Communication media typically embodies computer readable instructions, data structures, program modules or other data in a modulated data signal such as a carrier wave or other transport mechanism, and includes any information delivery media. The term “modulated data signal” means a signal that has one or more of its characteristics set or changed in such a manner as to encode information in the signal. By way of example, and not limitation, communication media includes wired media such as a wired network or direct-wired connection, and wireless media such as acoustic, RF, infrared and other wireless media. Combinations of any of the above should also be included within the scope of computer readable media.

As shown in FIG. 2, the computer 200 includes a processing unit 210, a system memory 220, and a system bus 230 that couples various system components including the system memory 220 to the processing unit 210. The system bus 230 may be any of several types of bus structures including a memory bus or memory controller, a peripheral bus, and a local bus using any of a variety of bus architectures. The system memory 220 may include read only memory (ROM) 240 and random access memory (RAM) 250.

A basic input/output system (BIOS) 260 contains the basic routines that help to transfer information between elements within the computer 200, such as during start-up, is stored in the ROM 240. The computer 200 also may include a hard disk drive 270 for reading from and writing to a hard disk (not shown), a magnetic disk drive 280 for reading from or writing to a removable magnetic disk 281, and an optical disk drive 290 for reading from or writing to a removable optical disk 291, such as a CD ROM, DVD ROM, or other optical media. The hard disk drive 270, magnetic disk drive 280, and optical disk drive 290 are connected to the system bus 230 by a hard disk drive interface 292, a magnetic disk drive interface 293, and an optical disk drive interface 294, respectively. These drives and their associated computer-readable media provide nonvolatile storage of computer-readable instructions, data structures, program modules, and other data for the personal computer 200. It will be appreciated by those skilled in the art that other types of computer-readable media that can store data that is accessible by a computer, such as magnetic cassettes, flash memory cards, digital video disks, Bernoulli cartridges, random access memories (RAMs), read only memories (ROMs), and the like, may also be used in the example operating environment.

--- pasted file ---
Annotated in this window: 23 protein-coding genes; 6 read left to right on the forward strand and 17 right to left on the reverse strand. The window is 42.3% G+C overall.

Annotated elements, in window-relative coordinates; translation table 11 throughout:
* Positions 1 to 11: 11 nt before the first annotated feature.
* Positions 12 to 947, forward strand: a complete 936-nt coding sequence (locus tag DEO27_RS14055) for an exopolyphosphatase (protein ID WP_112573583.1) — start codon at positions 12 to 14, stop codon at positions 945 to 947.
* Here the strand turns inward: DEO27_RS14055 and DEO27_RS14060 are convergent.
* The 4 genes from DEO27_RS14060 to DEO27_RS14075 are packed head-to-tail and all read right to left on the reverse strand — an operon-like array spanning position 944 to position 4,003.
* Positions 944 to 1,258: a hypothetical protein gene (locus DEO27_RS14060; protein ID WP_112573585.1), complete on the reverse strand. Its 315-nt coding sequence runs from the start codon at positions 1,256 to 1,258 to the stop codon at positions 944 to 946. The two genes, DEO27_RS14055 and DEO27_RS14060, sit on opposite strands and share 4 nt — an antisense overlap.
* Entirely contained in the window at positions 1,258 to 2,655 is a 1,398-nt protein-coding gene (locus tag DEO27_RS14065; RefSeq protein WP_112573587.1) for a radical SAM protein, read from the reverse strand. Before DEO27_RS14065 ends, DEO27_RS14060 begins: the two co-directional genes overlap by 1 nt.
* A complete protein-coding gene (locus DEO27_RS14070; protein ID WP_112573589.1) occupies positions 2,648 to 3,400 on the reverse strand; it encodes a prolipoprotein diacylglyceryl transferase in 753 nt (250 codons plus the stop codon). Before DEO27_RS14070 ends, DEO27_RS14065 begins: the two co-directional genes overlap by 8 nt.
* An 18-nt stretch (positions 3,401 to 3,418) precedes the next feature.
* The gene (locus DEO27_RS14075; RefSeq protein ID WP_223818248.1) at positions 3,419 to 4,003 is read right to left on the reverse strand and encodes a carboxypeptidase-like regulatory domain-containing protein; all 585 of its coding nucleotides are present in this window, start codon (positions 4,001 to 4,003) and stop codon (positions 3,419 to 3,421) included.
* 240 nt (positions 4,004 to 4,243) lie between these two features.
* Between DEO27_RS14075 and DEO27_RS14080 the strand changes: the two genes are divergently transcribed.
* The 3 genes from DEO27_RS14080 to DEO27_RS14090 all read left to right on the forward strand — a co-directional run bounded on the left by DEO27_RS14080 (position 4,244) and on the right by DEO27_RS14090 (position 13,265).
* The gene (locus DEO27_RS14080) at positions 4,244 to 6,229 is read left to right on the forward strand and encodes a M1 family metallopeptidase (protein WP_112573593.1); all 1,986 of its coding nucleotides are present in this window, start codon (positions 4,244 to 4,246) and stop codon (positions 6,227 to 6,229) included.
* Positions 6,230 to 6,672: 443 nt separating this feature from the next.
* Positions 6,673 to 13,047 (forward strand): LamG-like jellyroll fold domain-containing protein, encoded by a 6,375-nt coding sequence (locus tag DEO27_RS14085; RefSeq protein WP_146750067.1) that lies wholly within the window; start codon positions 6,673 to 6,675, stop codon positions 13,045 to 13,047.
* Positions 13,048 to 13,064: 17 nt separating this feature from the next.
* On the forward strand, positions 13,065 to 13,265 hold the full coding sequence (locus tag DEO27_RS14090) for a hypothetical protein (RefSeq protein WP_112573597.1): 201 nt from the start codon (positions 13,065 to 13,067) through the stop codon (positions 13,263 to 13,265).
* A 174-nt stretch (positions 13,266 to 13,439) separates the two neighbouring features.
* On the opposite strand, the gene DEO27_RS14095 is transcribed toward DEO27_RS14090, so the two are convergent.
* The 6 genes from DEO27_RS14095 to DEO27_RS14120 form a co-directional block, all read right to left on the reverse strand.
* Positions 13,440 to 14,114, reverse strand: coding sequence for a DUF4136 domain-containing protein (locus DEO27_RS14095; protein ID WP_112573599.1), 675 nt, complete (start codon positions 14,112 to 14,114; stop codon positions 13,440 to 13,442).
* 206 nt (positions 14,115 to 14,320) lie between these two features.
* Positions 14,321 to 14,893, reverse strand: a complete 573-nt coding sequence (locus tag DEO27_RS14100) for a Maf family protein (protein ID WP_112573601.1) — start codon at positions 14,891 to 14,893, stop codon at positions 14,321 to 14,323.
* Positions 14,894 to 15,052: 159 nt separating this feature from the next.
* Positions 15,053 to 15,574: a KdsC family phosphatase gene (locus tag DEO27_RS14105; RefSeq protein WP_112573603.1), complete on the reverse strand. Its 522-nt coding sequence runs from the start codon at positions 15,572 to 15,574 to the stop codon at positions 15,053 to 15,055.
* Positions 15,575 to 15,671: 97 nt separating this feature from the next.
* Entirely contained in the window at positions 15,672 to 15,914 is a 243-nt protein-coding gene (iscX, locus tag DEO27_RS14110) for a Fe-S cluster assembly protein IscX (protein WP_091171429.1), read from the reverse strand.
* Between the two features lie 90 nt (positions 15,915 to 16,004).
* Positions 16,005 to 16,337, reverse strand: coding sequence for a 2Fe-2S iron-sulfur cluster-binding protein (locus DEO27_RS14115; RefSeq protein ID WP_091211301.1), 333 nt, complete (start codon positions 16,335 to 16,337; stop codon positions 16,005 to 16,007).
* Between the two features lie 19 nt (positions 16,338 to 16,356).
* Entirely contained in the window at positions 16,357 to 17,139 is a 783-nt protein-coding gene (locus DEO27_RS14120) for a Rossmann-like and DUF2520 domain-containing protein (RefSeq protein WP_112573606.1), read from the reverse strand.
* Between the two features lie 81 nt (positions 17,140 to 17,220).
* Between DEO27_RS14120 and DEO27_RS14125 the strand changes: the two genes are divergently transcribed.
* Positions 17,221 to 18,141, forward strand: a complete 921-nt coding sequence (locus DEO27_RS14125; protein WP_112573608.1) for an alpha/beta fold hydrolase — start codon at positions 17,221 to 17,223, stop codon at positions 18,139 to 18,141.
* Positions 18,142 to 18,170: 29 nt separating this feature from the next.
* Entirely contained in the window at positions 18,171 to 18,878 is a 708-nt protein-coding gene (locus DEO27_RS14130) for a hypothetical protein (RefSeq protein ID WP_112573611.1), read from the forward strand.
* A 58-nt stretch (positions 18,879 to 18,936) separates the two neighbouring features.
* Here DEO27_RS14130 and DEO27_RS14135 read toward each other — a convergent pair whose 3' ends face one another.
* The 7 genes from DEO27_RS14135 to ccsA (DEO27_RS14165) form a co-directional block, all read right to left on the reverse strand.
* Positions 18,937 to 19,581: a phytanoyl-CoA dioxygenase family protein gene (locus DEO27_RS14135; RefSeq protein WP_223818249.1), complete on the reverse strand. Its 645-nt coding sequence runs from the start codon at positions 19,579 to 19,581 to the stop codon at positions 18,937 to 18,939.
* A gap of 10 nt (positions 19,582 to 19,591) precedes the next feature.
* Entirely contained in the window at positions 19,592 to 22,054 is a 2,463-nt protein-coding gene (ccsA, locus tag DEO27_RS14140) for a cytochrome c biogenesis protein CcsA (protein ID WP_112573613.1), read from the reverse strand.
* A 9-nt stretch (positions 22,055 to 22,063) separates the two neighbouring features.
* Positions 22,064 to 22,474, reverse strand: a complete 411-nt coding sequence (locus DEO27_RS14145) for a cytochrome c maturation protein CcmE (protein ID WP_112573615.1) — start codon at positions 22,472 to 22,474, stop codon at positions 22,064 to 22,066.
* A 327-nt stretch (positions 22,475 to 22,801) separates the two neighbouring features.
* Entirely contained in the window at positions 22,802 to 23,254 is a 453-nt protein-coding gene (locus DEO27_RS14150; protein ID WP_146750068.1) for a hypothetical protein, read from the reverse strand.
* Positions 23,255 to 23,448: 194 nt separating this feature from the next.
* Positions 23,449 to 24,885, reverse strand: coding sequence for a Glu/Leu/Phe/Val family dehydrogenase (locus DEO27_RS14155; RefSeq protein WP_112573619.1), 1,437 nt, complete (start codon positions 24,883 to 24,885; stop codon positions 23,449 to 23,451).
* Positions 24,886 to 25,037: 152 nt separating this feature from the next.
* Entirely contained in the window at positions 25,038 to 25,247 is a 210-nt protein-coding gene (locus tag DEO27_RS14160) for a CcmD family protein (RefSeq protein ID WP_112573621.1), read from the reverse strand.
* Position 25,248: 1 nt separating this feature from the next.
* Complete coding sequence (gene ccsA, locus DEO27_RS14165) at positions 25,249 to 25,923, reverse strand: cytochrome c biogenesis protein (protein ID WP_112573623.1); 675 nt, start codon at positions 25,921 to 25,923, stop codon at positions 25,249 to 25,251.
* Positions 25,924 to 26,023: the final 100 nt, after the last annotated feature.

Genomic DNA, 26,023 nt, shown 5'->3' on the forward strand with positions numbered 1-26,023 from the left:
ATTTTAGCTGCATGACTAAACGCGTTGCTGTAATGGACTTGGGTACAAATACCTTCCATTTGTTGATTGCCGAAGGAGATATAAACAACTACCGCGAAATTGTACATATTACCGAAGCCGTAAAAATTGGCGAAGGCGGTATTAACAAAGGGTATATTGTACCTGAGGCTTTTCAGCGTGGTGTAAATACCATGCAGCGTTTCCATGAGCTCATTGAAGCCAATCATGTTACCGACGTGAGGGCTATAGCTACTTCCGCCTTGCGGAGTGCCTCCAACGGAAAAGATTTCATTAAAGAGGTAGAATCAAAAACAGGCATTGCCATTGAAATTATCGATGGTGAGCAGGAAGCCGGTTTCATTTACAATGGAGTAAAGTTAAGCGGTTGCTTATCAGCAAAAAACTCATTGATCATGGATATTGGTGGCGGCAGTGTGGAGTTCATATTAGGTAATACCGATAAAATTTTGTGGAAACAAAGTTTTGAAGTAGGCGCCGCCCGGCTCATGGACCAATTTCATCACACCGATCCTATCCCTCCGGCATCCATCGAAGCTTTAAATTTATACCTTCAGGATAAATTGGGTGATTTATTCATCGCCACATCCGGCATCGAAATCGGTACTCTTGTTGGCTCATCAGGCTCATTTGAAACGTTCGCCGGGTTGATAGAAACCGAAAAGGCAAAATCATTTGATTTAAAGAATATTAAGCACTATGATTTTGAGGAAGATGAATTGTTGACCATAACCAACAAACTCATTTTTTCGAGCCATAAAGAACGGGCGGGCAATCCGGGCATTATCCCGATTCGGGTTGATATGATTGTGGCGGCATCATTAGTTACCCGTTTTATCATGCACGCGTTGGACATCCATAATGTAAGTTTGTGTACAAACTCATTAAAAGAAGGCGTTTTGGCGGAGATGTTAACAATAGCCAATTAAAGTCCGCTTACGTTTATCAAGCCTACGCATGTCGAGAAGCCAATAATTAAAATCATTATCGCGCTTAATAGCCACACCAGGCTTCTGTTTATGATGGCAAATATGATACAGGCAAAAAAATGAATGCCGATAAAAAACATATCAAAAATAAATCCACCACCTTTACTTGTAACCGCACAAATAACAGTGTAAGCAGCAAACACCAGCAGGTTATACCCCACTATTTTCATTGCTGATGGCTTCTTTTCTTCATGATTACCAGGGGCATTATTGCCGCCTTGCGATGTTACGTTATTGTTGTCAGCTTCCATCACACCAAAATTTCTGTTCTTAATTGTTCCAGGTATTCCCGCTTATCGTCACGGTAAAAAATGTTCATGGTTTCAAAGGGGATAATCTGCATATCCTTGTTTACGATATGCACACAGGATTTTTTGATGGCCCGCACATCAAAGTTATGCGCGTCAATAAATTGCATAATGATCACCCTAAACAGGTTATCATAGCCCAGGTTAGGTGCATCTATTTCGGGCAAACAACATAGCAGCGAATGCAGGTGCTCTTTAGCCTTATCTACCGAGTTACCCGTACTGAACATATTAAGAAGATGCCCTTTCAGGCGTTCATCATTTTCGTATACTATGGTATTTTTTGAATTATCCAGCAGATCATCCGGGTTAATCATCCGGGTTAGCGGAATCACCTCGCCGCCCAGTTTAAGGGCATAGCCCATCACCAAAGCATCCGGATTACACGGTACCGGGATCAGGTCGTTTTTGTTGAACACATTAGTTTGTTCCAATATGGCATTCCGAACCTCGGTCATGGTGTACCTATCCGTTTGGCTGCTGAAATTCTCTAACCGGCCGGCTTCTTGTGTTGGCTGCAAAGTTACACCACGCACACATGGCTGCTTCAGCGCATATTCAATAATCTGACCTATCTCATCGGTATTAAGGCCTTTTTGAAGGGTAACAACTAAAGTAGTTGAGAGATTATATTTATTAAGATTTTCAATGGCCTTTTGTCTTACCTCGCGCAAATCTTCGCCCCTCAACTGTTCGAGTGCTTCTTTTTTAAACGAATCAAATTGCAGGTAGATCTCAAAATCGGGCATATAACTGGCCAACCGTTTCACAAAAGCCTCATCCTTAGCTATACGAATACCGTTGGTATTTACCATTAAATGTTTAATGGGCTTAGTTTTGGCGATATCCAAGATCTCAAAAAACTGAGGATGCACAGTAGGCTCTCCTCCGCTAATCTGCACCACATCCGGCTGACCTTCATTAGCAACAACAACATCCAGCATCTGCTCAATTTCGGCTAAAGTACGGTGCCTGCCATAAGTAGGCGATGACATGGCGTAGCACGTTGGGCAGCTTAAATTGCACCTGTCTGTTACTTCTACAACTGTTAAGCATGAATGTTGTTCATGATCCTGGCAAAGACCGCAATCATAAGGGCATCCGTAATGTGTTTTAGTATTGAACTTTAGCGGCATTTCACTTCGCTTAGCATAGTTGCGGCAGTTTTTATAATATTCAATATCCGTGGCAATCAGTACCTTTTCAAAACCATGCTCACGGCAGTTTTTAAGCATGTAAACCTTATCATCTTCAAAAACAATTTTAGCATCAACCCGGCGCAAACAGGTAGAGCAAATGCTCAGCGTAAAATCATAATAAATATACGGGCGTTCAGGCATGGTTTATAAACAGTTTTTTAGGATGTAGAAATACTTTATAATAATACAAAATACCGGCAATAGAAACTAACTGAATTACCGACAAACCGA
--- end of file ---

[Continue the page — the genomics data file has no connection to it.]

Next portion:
A number of program modules can be stored on the hard disk drive 270, magnetic disk 281, optical disk 291, ROM 240, or RAM 250, including an operating system 295, one or more application programs 296, other program modules 297, and program data 298. A user can enter commands and information into the computer 200 through input devices, such as a keyboard 201 and pointing device 202 (such as a mouse). Other input devices (not shown) may include a microphone, joystick, game pad, satellite dish, scanner, or the like. These and other input devices are often connected to the processing unit 210 through a serial port interface 206 that is coupled to the system bus 230, but they also may be connected by other interfaces, such as a parallel port, game port, or a universal serial bus (USB), and the like. Further still, these devices may be coupled directly to the system bus 230 via an appropriate interface (not shown).

A monitor 207 or other type of display device also may be connected to the system bus 230 via an interface, such as a video adapter 208. In addition to the monitor 207, personal computers typically include other peripheral output devices (not shown), such as speakers and printers. In one example, a pen digitizer 265 and accompanying pen or stylus 266 are provided in order to digitally capture freehand input. Although a connection between the pen digitizer 265 and the serial port interface 206 is shown in FIG. 2, in practice, the pen digitizer 265 may be directly coupled to the processing unit 210, or it may be coupled to the processing unit 210 in any suitable manner, such as via a parallel port or another interface and the system bus 230 as is known in the art. Furthermore, although the digitizer 265 is shown separate from the monitor 207 in FIG. 2, the usable input area of the digitizer 265 may be co-extensive with the display area of the monitor 207. Further still, the digitizer 265 may be integrated in the monitor 207, or it may exist as a separate device overlaying or otherwise appended to the monitor 207.